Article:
Article #32, February 2000
By Bill Cook
[Note: Funding for the CRMI was eliminated in January, 2002. Only Rory Mattson continues to work full-time. Lauri LaBumbard and Jim Sweeting have limited hours. The Conservation District offices in Crystal Falls, Sault Ste. Marie, and Manistique are without in-house forestry and wildlife management expertise.]
The Michigan legislature has funded an effort called the “Cooperative Resource Management Initiative” or CRMI. The idea is to develop and enhance service programs to the private landowner. Conservation Districts are a local source of free natural resource management assistance, available in each Michigan county.
The “cooperative” part comes from agreements and funding through the Michigan Department of Agriculture, Michigan DNR, and the County Conservation Districts. Many folks are already aware of at least some of the services provided through the Conservation Districts. The CRMI will serve to extend these kinds of programs statewide and to provide a consistent level of services.
In terms of the Upper Peninsula, two Conservation District positions were added to the four that were already here. These people are called “resource professionals” and are designed to be the first contact many landowners might make when seeking natural resource management assistance. Technical support will be provided by DNR Cooperative Forest Management specialists, DNR Wildlife Division, MSU Extension, and others. Conservation District contacts by county are:
Lauri LaBumbard at 906-226-2461.
Baraga, Dickinson, Iron: Bill Millis at 906-875-3765.
Chippewa, East Mackinac: Keith Kintigh at 906-635-1278.
Delta, Menominee: Rory Mattson at 906-428-4076 (ext. 3).
Gogebic, Houghton, Keweenaw, and Ontonagon: Jim Sweeting at 906-884-2141.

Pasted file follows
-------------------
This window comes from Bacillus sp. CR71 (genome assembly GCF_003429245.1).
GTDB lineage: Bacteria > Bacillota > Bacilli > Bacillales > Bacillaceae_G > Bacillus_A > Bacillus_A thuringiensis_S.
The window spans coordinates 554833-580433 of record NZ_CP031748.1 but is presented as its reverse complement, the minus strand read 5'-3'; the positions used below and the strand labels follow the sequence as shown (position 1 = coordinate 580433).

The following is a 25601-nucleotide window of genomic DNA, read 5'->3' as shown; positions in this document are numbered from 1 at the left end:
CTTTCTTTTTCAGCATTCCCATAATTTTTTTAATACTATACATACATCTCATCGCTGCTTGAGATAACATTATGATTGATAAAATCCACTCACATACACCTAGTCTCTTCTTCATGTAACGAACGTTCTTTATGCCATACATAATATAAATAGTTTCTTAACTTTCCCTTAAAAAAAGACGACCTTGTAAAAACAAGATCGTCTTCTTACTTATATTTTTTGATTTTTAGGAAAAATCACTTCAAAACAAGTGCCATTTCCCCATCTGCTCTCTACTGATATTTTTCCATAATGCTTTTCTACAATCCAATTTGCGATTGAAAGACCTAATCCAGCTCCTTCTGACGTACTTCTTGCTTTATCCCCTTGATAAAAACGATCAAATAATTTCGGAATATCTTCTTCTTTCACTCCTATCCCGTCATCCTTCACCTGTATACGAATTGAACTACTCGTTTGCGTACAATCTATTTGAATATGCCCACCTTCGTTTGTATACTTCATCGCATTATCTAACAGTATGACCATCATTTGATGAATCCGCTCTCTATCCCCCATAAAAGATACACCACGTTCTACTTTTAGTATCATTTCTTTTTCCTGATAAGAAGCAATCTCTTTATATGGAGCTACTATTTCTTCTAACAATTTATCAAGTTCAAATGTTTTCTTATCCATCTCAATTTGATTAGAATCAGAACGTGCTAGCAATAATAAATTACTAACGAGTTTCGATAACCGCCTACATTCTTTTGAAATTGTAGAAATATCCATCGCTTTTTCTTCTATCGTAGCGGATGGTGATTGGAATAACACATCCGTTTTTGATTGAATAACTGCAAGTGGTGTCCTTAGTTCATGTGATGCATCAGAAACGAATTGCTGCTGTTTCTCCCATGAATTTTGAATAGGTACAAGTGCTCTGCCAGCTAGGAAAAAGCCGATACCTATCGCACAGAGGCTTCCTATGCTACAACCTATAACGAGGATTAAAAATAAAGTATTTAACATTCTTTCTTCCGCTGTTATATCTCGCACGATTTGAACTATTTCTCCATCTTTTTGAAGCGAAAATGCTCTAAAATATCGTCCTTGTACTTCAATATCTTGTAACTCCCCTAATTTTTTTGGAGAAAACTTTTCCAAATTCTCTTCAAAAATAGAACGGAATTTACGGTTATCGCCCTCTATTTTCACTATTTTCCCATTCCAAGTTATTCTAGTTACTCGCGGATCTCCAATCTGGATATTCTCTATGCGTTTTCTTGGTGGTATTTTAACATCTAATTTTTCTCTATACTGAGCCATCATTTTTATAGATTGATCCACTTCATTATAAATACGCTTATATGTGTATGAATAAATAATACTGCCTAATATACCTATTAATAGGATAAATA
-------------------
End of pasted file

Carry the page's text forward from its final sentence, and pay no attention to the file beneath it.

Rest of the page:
Luce, Schoolcraft, West Mackinac: Barbara Fillmore at 906-341-8215.
As you need information about forestry, wildlife habitat management, water resources, endangered species, or other natural resource topics, contact your Conservation District. Of course, these folks are not experts in all fields, but they will help you sort through the maze of service providers to get you to the right place. They are also available for site visits. Most likely, they will recommend you pursue a management plan and can point you in the right direction.
Keep in mind that MSU Extension offices are also a local source of information and publications about forestry and natural resources.
Changing topics, please remember to contact a forester before a timber sale. The decisions you make will affect the forest, wildlife, water quality, or other values for many years. There is not much anyone can do after a contract is signed, an agreement made, or the trees are harvested. Do not take the first offer for your timber and be certain that you have a good timber sale contract in place that has been evaluated by a third-party forester. Your timber may be worth thousands of dollars. Treat it as carefully as you would any other investment or asset of this size.
Finally, remember that tax time is just around the corner. If you had a timber sale in 1999, make sure that you understand the impacts the sale income will have on your taxes. If you treat that extra income as ordinary taxable income, Uncle Sam will be grateful for the extra taxes you pay. If you would rather keep the dollars yourself, make sure that you get some good tax advice.
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Bill Cook is an MSU Extension forester providing educational programming for the entire Upper Peninsula. His office is located at the MSU Upper Peninsula Tree Improvement Center near Escanaba. The Center is the headquarters for three MSU Forestry properties in the U.P., with a combined area of about 8,000 acres. He can be reached at firstname.lastname@example.org or 906-786-1575.
by Bill Cook, Forester/Biologist, Michigan State University Extension, 6005
J Road, Escanaba, MI 49829
906-786-1575 (voice), 906-786-9370 (fax), e-mail: email@example.com
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